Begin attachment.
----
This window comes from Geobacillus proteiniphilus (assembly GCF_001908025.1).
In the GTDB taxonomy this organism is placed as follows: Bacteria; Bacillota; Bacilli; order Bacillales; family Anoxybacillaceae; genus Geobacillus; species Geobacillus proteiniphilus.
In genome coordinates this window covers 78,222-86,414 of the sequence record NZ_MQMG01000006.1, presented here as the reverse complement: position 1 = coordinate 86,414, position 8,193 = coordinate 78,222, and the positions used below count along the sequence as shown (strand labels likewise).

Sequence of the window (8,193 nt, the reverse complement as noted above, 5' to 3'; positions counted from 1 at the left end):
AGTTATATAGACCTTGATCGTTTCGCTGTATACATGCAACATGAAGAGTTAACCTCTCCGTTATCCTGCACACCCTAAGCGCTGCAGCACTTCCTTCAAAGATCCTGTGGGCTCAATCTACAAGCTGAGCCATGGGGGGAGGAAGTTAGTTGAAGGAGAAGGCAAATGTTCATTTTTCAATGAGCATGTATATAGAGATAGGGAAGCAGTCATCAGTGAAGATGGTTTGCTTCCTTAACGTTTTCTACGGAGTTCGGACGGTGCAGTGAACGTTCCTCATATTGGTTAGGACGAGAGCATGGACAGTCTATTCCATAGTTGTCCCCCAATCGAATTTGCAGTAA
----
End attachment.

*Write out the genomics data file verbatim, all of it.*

This window comes from Geobacillus proteiniphilus (assembly GCF_001908025.1).
In the GTDB taxonomy this organism is placed as follows: Bacteria; Bacillota; Bacilli; order Bacillales; family Anoxybacillaceae; genus Geobacillus; species Geobacillus proteiniphilus.
In genome coordinates this window covers 78,222-86,414 of the sequence record NZ_MQMG01000006.1, presented here as the reverse complement: position 1 = coordinate 86,414, position 8,193 = coordinate 78,222, and the positions used below count along the sequence as shown (strand labels likewise).

Sequence of the window (8,193 nt, the reverse complement as noted above, 5' to 3'; positions counted from 1 at the left end):
AGTTATATAGACCTTGATCGTTTCGCTGTATACATGCAACATGAAGAGTTAACCTCTCCGTTATCCTGCACACCCTAAGCGCTGCAGCACTTCCTTCAAAGATCCTGTGGGCTCAATCTACAAGCTGAGCCATGGGGGGAGGAAGTTAGTTGAAGGAGAAGGCAAATGTTCATTTTTCAATGAGCATGTATATAGAGATAGGGAAGCAGTCATCAGTGAAGATGGTTTGCTTCCTTAACGTTTTCTACGGAGTTCGGACGGTGCAGTGAACGTTCCTCATATTGGTTAGGACGAGAGCATGGACAGTCTATTCCATAGTTGTCCCCCAATCGAATTTGCAGTAA